• “For households, a slowing economic outlook still brings good news, although a recession clearly does not. For Oregonians not working today, there has not been a labor market this strong since the late 1990s. Job openings remain plentiful and firms are more willing to overlook incomplete skill sets or gaps on resumes in order to hire and expand. Now, a strong economy cannot overcome structural mismatches in terms of skills or geography, but it does ease cyclical and frictional reasons for unemployment. For those already working, a tighter labor market raises wage growth. The outlook calls for 4 percent average wage growth per year, similar to what Oregon has experienced in recent years.

  • “Weekly hours worked in manufacturing are dropping quickly so far in 2019, with Oregon’s decline more than twice the nation’s. This gap between ongoing employment gains and fewer hours worked per employee is not sustainable.”

  • “While Oregon exports are down over the past year or two, they are holding up relatively well when compared to other states. This is in large part due to a few, isolated increases masking weakness elsewhere in the data. In particular, Oregon exports to China are surging due to increases in computer and electronic products and chemicals. So far these have not been impacted by the tariffs.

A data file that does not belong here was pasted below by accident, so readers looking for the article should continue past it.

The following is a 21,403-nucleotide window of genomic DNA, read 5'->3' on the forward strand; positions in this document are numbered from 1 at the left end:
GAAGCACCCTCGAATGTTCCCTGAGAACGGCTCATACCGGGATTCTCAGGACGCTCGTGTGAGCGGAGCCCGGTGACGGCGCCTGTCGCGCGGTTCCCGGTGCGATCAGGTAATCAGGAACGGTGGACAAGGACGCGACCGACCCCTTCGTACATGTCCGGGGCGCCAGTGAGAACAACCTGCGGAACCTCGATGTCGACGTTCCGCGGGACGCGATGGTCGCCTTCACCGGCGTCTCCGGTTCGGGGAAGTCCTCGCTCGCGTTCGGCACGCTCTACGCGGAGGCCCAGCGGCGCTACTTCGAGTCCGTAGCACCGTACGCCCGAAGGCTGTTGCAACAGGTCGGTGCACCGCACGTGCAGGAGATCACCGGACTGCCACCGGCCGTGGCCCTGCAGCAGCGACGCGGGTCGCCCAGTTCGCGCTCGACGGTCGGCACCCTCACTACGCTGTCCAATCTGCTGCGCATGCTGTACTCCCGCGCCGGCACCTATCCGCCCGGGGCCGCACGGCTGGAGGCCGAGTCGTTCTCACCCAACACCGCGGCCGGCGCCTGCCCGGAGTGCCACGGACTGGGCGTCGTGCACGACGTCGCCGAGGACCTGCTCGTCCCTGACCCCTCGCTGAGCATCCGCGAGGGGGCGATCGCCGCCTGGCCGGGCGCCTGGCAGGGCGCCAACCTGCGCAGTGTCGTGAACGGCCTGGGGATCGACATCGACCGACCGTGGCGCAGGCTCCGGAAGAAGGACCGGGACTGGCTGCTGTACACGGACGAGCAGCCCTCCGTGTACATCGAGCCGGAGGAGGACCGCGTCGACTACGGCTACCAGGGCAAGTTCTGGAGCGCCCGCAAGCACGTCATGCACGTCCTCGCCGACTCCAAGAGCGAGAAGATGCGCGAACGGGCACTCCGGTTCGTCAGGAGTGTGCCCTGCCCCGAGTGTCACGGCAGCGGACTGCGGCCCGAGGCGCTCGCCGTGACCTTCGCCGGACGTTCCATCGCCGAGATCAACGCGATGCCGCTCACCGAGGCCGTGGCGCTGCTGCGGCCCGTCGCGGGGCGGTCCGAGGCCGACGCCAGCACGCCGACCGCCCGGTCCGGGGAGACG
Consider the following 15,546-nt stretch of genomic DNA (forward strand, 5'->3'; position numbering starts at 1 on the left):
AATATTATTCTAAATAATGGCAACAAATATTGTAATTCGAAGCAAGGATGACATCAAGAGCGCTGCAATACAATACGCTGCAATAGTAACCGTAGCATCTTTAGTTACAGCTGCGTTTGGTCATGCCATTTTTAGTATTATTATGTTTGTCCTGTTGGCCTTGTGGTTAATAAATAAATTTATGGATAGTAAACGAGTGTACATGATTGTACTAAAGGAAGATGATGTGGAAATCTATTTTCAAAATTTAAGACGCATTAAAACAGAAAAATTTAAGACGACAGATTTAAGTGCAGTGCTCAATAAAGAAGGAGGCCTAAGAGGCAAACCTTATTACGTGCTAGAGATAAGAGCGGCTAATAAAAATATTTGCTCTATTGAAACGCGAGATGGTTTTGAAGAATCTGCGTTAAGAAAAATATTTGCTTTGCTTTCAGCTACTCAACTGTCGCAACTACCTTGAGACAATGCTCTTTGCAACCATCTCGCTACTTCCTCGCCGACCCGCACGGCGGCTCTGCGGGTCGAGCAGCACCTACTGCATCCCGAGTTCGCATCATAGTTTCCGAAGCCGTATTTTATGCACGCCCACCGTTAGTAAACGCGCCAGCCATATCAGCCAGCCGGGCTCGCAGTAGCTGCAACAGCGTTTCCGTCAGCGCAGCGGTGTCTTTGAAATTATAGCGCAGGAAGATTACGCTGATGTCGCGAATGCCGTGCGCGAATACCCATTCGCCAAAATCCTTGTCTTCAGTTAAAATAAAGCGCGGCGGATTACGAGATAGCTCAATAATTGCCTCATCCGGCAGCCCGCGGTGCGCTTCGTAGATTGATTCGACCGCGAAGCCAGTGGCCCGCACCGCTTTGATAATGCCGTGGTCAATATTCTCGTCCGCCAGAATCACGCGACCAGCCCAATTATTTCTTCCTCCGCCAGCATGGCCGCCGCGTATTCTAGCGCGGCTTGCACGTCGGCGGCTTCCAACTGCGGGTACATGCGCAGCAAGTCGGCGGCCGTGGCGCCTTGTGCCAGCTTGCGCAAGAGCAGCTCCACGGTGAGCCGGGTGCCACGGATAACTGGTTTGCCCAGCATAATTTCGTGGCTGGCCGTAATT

• “To the extent that commodity exports are down, then US exporters can and will need to find other international markets to sell their goods. Additionally, given the recent Chinese retaliation of not buying any US agricultural products, these adjustments will clearly need to be accelerating and ongoing to avoid further declines in export activity.”


The Ghost of Willis Hawley, Good Intentions and Trade Tariffs

Donald Trump said he would tear up trade deals and negotiate new ones that put America first. He might revisit what happened when an Oregon congressman had the same good intention, but not so great an outcome.

Donald Trump said he would tear up trade deals and negotiate new ones that put America first. He might revisit what happened when an Oregon congressman had the same good intention, but not so great an outcome.

House Speaker Tina Kotek will have a featured place at this week’s Democratic National Convention. Former Oregon Congressman Willis Hawley played a key role at the Republican National Convention.

Kotek, a Democrat, can be expected to talk about inclusion, a higher minimum wage, family leave and free college education. Hawley, a Republican, provided the RNC with an example of what can happen when America erects trade walls.